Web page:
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Attitudes and Policies toward Refugees : Evidence from Low- and Middle-Income Countries (英语)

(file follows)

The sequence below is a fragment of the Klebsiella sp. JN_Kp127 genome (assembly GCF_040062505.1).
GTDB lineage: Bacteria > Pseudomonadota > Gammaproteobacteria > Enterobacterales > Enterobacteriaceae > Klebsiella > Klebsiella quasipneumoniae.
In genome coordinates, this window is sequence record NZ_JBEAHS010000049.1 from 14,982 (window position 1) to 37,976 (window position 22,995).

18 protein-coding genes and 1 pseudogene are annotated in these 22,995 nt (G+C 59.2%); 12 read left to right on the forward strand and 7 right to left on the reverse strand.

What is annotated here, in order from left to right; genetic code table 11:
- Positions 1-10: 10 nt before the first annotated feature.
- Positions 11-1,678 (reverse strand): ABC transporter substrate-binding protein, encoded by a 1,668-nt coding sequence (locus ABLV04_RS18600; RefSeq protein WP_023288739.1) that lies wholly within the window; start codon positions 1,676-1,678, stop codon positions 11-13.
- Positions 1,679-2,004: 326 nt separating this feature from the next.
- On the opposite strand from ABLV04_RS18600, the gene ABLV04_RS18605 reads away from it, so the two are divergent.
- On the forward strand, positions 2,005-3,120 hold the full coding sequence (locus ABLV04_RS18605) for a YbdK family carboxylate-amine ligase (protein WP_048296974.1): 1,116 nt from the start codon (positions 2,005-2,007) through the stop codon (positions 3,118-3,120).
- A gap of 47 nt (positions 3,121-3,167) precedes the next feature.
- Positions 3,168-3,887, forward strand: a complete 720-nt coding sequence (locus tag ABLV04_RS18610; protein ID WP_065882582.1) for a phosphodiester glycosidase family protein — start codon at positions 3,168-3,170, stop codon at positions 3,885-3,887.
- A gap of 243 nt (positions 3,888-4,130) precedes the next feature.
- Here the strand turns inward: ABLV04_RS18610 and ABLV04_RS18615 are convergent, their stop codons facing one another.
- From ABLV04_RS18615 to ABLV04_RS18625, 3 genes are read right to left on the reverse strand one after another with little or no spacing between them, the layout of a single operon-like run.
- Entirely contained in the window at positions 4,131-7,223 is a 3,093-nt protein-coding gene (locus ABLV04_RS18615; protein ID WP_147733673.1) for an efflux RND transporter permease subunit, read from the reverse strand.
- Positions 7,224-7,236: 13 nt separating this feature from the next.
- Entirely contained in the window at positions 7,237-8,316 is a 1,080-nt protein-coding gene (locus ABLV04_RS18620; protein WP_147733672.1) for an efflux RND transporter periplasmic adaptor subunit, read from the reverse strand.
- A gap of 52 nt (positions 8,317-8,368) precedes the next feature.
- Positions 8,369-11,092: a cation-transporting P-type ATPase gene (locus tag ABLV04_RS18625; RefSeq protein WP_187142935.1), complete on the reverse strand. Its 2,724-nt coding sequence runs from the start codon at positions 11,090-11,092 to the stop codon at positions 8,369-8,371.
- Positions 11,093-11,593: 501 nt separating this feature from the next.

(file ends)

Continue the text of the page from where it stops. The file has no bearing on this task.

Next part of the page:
Exclusionary policies, such as limits on refugees’ movement and the right to work, are often justified as reasons to minimize economic and social tensions with host communities. While these policies have a negative effect on refugees’ economic outcomes, their ability to mitigate frictions with host communities is unknown. Inclusionary policies, on the other hand, could foster mutual gains and positive relations. This paper builds an extensive dataset of attitudes and economic outcomes, refugee populations, and policies at the sub-national level covering 14 years (2005-2018) and most low- and middle-income countries. Using event study and difference-in-differences methodologies, it assesses the effects of the arrival of large waves of refugees and finds little evidence that large refugee arrivals have a negative effect on average attitudes or economic outcomes in the short-term. There are also no significant differences between places with restrictive and inclusive policies, including de jure access to the labor market and opening camps.

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